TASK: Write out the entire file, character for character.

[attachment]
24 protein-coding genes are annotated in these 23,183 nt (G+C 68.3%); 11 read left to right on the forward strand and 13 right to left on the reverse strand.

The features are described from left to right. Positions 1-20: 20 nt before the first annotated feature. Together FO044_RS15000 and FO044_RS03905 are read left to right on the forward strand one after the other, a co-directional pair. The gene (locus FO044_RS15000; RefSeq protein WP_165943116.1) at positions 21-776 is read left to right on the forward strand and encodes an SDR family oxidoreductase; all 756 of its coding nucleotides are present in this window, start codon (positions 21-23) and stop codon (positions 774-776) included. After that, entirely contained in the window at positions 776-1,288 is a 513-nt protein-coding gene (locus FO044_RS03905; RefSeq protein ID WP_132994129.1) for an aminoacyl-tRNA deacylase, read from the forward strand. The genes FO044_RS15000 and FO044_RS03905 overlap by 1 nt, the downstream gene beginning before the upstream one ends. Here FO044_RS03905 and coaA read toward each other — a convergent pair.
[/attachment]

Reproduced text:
24 protein-coding genes are annotated in these 23,183 nt (G+C 68.3%); 11 read left to right on the forward strand and 13 right to left on the reverse strand.

The features are described from left to right. Positions 1-20: 20 nt before the first annotated feature. Together FO044_RS15000 and FO044_RS03905 are read left to right on the forward strand one after the other, a co-directional pair. The gene (locus FO044_RS15000; RefSeq protein WP_165943116.1) at positions 21-776 is read left to right on the forward strand and encodes an SDR family oxidoreductase; all 756 of its coding nucleotides are present in this window, start codon (positions 21-23) and stop codon (positions 774-776) included. After that, entirely contained in the window at positions 776-1,288 is a 513-nt protein-coding gene (locus FO044_RS03905; RefSeq protein ID WP_132994129.1) for an aminoacyl-tRNA deacylase, read from the forward strand. The genes FO044_RS15000 and FO044_RS03905 overlap by 1 nt, the downstream gene beginning before the upstream one ends. Here FO044_RS03905 and coaA read toward each other — a convergent pair.